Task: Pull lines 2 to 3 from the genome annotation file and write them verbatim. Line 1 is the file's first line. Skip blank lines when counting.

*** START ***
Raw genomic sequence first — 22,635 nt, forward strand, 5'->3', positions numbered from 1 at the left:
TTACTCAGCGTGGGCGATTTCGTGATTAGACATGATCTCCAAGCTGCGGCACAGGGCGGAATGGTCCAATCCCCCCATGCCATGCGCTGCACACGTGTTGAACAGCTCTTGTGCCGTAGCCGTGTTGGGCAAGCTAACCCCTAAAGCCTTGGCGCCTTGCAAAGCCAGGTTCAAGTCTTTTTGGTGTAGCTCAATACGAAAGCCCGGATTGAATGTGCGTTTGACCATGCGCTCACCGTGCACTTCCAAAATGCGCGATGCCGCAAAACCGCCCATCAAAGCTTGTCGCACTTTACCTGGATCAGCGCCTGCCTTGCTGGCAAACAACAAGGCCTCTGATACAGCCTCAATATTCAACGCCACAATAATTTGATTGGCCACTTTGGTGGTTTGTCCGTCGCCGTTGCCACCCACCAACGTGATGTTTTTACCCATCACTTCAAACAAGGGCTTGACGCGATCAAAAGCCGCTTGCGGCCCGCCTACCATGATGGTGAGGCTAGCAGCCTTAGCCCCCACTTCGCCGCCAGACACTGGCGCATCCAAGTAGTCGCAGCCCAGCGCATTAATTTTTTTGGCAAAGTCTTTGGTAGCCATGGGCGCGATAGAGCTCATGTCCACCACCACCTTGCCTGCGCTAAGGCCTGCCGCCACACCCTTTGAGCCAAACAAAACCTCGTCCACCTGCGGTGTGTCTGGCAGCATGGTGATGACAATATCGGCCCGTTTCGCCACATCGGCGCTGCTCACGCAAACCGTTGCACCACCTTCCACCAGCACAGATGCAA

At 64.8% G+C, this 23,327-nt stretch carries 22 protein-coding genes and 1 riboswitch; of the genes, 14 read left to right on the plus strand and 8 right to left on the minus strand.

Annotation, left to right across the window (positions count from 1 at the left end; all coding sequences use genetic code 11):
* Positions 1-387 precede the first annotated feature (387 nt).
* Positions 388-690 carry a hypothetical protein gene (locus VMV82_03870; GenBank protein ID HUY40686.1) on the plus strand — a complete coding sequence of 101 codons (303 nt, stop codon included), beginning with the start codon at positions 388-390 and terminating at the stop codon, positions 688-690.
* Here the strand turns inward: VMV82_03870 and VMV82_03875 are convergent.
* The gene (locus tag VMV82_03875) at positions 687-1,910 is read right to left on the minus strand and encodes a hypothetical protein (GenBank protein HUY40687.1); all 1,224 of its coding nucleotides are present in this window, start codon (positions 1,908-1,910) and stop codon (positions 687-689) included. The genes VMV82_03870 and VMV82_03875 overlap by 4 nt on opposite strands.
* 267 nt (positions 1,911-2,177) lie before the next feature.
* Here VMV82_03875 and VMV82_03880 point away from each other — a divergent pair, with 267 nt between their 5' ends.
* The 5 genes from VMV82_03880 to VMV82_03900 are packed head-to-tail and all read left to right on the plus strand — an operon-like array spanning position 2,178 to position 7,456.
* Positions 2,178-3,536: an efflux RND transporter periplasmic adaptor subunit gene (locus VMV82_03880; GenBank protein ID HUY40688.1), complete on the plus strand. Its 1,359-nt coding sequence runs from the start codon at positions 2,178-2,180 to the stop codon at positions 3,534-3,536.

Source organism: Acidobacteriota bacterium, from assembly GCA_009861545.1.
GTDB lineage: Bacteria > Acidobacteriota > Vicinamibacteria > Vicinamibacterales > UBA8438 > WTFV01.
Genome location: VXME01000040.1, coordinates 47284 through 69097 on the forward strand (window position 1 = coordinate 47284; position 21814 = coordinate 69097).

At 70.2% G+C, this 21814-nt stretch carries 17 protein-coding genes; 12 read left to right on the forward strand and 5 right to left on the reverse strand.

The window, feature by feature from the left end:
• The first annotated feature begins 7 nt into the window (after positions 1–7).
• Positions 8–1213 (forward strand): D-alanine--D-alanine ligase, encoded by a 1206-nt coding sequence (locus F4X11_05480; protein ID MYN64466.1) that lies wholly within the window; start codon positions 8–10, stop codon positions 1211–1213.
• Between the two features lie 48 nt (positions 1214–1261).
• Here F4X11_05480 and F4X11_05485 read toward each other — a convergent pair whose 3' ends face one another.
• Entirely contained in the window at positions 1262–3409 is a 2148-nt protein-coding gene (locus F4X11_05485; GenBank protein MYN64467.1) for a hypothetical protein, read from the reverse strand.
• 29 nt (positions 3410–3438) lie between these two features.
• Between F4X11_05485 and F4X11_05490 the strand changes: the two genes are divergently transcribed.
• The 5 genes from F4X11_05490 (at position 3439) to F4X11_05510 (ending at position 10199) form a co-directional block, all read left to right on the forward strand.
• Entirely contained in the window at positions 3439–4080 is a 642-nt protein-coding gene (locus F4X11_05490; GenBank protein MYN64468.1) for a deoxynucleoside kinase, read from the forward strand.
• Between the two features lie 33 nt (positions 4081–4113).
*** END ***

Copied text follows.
TTACTCAGCGTGGGCGATTTCGTGATTAGACATGATCTCCAAGCTGCGGCACAGGGCGGAATGGTCCAATCCCCCCATGCCATGCGCTGCACACGTGTTGAACAGCTCTTGTGCCGTAGCCGTGTTGGGCAAGCTAACCCCTAAAGCCTTGGCGCCTTGCAAAGCCAGGTTCAAGTCTTTTTGGTGTAGCTCAATACGAAAGCCCGGATTGAATGTGCGTTTGACCATGCGCTCACCGTGCACTTCCAAAATGCGCGATGCCGCAAAACCGCCCATCAAAGCTTGTCGCACTTTACCTGGATCAGCGCCTGCCTTGCTGGCAAACAACAAGGCCTCTGATACAGCCTCAATATTCAACGCCACAATAATTTGATTGGCCACTTTGGTGGTTTGTCCGTCGCCGTTGCCACCCACCAACGTGATGTTTTTACCCATCACTTCAAACAAGGGCTTGACGCGATCAAAAGCCGCTTGCGGCCCGCCTACCATGATGGTGAGGCTAGCAGCCTTAGCCCCCACTTCGCCGCCAGACACTGGCGCATCCAAGTAGTCGCAGCCCAGCGCATTAATTTTTTTGGCAAAGTCTTTGGTAGCCATGGGCGCGATAGAGCTCATGTCCACCACCACCTTGCCTGCGCTAAGGCCTGCCGCCACACCCTTTGAGCCAAACAAAACCTCGTCCACCTGCGGTGTGTCTGGCAGCATGGTGATGACAATATCGGCCCGTTTCGCCACATCGGCGCTGCTCACGCAAACCGTTGCACCACCTTCCACCAGCACAGATGCAA

At 64.8% G+C, this 23,327-nt stretch carries 22 protein-coding genes and 1 riboswitch; of the genes, 14 read left to right on the plus strand and 8 right to left on the minus strand.